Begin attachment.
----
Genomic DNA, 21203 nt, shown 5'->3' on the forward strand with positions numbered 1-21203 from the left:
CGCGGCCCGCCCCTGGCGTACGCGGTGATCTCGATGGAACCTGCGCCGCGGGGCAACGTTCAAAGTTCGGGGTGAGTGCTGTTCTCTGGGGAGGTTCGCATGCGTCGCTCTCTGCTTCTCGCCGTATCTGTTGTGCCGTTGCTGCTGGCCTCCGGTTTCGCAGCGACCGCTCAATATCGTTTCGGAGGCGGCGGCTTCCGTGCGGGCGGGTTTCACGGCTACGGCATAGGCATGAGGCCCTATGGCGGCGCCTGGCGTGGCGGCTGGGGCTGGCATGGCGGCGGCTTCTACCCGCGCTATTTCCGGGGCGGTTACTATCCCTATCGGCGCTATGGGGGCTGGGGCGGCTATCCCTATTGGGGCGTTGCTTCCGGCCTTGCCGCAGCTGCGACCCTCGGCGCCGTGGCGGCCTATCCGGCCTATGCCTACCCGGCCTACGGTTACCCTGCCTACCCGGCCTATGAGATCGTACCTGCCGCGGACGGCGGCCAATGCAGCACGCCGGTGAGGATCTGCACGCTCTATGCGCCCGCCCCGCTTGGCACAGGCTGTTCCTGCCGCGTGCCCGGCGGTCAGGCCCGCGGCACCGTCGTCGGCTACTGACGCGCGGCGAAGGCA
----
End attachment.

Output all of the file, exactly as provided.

Genomic DNA, 21203 nt, shown 5'->3' on the forward strand with positions numbered 1-21203 from the left:
CGCGGCCCGCCCCTGGCGTACGCGGTGATCTCGATGGAACCTGCGCCGCGGGGCAACGTTCAAAGTTCGGGGTGAGTGCTGTTCTCTGGGGAGGTTCGCATGCGTCGCTCTCTGCTTCTCGCCGTATCTGTTGTGCCGTTGCTGCTGGCCTCCGGTTTCGCAGCGACCGCTCAATATCGTTTCGGAGGCGGCGGCTTCCGTGCGGGCGGGTTTCACGGCTACGGCATAGGCATGAGGCCCTATGGCGGCGCCTGGCGTGGCGGCTGGGGCTGGCATGGCGGCGGCTTCTACCCGCGCTATTTCCGGGGCGGTTACTATCCCTATCGGCGCTATGGGGGCTGGGGCGGCTATCCCTATTGGGGCGTTGCTTCCGGCCTTGCCGCAGCTGCGACCCTCGGCGCCGTGGCGGCCTATCCGGCCTATGCCTACCCGGCCTACGGTTACCCTGCCTACCCGGCCTATGAGATCGTACCTGCCGCGGACGGCGGCCAATGCAGCACGCCGGTGAGGATCTGCACGCTCTATGCGCCCGCCCCGCTTGGCACAGGCTGTTCCTGCCGCGTGCCCGGCGGTCAGGCCCGCGGCACCGTCGTCGGCTACTGACGCGCGGCGAAGGCA